The school district’s response was signed by Swinyard, Spokane Public Schools Board of Education President Mike Wiser, School Board Vice President Nikki Lockwood, Spokane Principals Association President Paul Gannon and Spokane Education Association President Jeremy Shay. A district spokeswoman deferred a request for further comment to the police department. The district’s letter does not specifically address whether the district has a policy encouraging school leaders to refrain from calling police in response to student violence.
In the letter, district leaders requested a meeting with Meidl, Spokane Mayor Nadine Woodward, Spokane City Council President Breean Beggs and the city’s civil rights officer, Jerrall Haynes, the former school board chair, to address the allegations as well as discuss several points of concern – including the claims that SPD officers have ignored and criticized past 911 calls.
District leaders said they were unaware of any patterns of complaints from families or building staff related to failures to comply with mandatory reporting duties, according to the letter.
Likewise, unions representing district employees, the Spokane Education and Principals associations, have not communicated any concerns with the district’s approach to mandatory reporting. Union leadership “is a very common pathway” to anonymously report such concerns, district leaders said.
All school district staff must annually complete an online mandatory reporting course, district leaders said.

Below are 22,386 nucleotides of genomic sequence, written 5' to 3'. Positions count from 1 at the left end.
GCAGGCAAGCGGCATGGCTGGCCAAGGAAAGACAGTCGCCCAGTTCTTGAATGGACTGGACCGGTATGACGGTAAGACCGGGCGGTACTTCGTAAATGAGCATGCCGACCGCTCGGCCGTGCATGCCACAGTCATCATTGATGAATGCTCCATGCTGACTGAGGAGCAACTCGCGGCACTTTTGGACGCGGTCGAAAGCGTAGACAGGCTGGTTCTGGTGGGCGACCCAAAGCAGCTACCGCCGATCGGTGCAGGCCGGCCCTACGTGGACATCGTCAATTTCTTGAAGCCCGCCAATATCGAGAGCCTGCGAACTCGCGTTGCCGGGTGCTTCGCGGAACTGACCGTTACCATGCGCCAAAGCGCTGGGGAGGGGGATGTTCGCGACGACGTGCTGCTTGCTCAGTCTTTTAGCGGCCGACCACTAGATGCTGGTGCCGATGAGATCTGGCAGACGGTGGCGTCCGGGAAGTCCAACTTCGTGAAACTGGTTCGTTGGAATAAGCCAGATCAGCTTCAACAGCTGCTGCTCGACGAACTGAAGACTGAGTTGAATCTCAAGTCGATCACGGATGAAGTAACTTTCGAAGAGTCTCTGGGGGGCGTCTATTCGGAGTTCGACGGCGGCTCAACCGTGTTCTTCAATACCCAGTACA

“We take any report of employee misconduct seriously and are committed to following up appropriately,” the district wrote. “We would like to discuss why your impressions are so different from ours.”
District leaders also questioned the timing of Meidl’s letter, as they are of the understanding that the police department has had concerns with the district’s mandatory reporting practices since the start of the school year.
The district also reportedly received media inquires “within hours” of receiving Meidl’s letter.
“Given your stated significant concern for student safety, why have you delayed in bringing this issue to our attention?” they wrote. “We are aware that you recently met with members of the district senior leadership and did not surface this issue. Typically, public entities initiate communication with senior leadership at the onset of such a serious concern.”
In a meeting “several months ago” with district staff, only one example was raised related to a non-response from SPD to a 911 call, Meidl claimed. In that instance, school district staff canceled the response while officers were en route, he said.
“This is the first I have heard regarding staff being told by SPD officers they should not have called for a law enforcement response,” Meidl said via email, “but I am happy to review body camera footage of interactions between SPD officers and SPS staff if more information is provided.”